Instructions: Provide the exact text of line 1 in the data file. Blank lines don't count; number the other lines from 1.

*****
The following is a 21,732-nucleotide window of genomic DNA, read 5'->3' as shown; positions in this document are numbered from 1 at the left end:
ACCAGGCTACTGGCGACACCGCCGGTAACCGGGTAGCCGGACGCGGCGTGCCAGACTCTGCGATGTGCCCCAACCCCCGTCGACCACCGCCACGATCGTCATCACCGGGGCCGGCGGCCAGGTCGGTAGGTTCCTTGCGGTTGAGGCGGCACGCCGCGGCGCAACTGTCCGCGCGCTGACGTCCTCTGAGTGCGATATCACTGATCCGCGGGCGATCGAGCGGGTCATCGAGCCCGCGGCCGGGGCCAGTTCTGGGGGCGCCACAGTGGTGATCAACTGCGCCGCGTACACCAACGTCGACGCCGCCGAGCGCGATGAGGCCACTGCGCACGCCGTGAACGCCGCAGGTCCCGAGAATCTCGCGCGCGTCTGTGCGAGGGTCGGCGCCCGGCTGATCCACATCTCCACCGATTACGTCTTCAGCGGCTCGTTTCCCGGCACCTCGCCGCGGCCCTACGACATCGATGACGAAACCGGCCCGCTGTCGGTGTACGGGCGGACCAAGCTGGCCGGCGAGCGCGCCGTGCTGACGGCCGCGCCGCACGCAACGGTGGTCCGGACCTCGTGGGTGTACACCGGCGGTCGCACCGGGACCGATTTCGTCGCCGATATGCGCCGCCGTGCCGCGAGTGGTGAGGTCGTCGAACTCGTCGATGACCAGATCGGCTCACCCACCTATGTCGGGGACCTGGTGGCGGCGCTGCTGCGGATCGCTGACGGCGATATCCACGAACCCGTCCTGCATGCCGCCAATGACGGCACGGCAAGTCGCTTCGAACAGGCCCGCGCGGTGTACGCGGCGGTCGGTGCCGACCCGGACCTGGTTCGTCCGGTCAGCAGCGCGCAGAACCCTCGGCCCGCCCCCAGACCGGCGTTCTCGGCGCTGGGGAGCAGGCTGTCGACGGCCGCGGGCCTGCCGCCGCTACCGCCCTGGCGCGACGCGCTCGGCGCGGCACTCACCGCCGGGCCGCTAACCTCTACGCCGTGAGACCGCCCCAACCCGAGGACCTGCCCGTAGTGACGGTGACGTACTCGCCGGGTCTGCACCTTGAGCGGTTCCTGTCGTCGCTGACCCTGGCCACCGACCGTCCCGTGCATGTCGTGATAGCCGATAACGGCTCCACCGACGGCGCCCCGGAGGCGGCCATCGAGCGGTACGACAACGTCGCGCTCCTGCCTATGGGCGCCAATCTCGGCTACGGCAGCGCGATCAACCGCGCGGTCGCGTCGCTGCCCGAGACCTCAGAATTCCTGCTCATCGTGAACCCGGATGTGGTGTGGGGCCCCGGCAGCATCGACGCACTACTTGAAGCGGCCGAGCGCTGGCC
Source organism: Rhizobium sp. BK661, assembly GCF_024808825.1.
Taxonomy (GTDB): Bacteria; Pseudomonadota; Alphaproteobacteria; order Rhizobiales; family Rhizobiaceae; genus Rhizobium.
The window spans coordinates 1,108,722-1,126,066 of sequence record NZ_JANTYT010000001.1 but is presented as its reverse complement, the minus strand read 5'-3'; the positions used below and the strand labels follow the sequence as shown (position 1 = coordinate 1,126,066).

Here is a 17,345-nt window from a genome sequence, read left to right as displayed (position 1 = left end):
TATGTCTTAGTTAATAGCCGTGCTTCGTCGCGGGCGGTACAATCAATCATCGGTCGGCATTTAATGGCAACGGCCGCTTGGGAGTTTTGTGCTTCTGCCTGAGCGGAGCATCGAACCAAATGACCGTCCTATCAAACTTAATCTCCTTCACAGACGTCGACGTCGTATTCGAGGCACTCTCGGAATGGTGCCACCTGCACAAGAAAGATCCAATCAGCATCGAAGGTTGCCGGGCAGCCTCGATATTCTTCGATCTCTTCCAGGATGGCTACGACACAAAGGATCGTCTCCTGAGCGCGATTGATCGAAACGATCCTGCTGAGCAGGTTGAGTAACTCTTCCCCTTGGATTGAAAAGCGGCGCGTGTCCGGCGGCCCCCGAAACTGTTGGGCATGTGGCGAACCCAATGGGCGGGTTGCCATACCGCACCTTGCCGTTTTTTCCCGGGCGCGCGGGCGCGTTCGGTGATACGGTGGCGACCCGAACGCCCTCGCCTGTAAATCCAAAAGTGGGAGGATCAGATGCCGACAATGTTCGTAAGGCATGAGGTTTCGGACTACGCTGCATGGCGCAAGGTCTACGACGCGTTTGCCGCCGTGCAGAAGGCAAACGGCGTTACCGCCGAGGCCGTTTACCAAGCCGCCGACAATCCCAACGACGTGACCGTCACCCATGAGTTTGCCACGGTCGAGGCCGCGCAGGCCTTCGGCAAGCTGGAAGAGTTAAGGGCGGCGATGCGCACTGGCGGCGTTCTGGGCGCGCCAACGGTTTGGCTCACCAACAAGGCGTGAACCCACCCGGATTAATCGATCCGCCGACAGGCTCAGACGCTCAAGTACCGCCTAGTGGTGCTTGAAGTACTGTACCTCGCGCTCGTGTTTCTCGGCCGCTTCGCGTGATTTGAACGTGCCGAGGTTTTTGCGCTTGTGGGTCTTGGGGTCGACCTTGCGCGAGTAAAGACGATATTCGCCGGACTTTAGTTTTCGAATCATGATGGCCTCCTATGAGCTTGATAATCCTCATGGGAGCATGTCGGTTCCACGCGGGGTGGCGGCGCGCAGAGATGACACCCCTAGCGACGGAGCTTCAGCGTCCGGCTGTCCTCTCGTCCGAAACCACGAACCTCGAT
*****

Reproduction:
The following is a 21,732-nucleotide window of genomic DNA, read 5'->3' as shown; positions in this document are numbered from 1 at the left end: